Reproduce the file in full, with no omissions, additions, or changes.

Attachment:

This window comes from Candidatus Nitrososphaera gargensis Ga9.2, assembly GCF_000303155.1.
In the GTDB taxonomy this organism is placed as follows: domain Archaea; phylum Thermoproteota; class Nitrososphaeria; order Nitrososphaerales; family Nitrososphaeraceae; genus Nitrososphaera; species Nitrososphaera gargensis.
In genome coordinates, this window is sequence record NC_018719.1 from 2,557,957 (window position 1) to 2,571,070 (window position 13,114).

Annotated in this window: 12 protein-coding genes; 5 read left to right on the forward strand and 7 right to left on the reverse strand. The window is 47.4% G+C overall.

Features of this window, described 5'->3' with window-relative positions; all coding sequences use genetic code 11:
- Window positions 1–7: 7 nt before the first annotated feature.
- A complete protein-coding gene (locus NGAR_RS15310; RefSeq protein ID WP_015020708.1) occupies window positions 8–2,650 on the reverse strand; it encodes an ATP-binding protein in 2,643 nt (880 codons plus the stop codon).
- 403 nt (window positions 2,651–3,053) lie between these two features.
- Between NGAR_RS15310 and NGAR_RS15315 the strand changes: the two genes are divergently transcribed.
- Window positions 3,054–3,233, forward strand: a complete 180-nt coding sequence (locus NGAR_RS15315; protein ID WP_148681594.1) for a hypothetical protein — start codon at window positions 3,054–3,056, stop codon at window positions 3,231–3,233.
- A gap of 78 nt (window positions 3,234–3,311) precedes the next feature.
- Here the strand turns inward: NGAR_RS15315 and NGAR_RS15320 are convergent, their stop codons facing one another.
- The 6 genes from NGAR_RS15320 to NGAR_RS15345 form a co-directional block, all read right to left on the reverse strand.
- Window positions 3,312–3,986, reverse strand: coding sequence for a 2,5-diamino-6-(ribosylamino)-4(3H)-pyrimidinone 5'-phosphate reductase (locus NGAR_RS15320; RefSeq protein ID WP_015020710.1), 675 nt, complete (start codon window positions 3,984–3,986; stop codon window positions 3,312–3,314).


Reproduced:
This window comes from Candidatus Nitrososphaera gargensis Ga9.2, assembly GCF_000303155.1.
In the GTDB taxonomy this organism is placed as follows: domain Archaea; phylum Thermoproteota; class Nitrososphaeria; order Nitrososphaerales; family Nitrososphaeraceae; genus Nitrososphaera; species Nitrososphaera gargensis.
In genome coordinates, this window is sequence record NC_018719.1 from 2,557,957 (window position 1) to 2,571,070 (window position 13,114).

Annotated in this window: 12 protein-coding genes; 5 read left to right on the forward strand and 7 right to left on the reverse strand. The window is 47.4% G+C overall.

Features of this window, described 5'->3' with window-relative positions; all coding sequences use genetic code 11:
- Window positions 1–7: 7 nt before the first annotated feature.
- A complete protein-coding gene (locus NGAR_RS15310; RefSeq protein ID WP_015020708.1) occupies window positions 8–2,650 on the reverse strand; it encodes an ATP-binding protein in 2,643 nt (880 codons plus the stop codon).
- 403 nt (window positions 2,651–3,053) lie between these two features.
- Between NGAR_RS15310 and NGAR_RS15315 the strand changes: the two genes are divergently transcribed.
- Window positions 3,054–3,233, forward strand: a complete 180-nt coding sequence (locus NGAR_RS15315; protein ID WP_148681594.1) for a hypothetical protein — start codon at window positions 3,054–3,056, stop codon at window positions 3,231–3,233.
- A gap of 78 nt (window positions 3,234–3,311) precedes the next feature.
- Here the strand turns inward: NGAR_RS15315 and NGAR_RS15320 are convergent, their stop codons facing one another.
- The 6 genes from NGAR_RS15320 to NGAR_RS15345 form a co-directional block, all read right to left on the reverse strand.
- Window positions 3,312–3,986, reverse strand: coding sequence for a 2,5-diamino-6-(ribosylamino)-4(3H)-pyrimidinone 5'-phosphate reductase (locus NGAR_RS15320; RefSeq protein ID WP_015020710.1), 675 nt, complete (start codon window positions 3,984–3,986; stop codon window positions 3,312–3,314).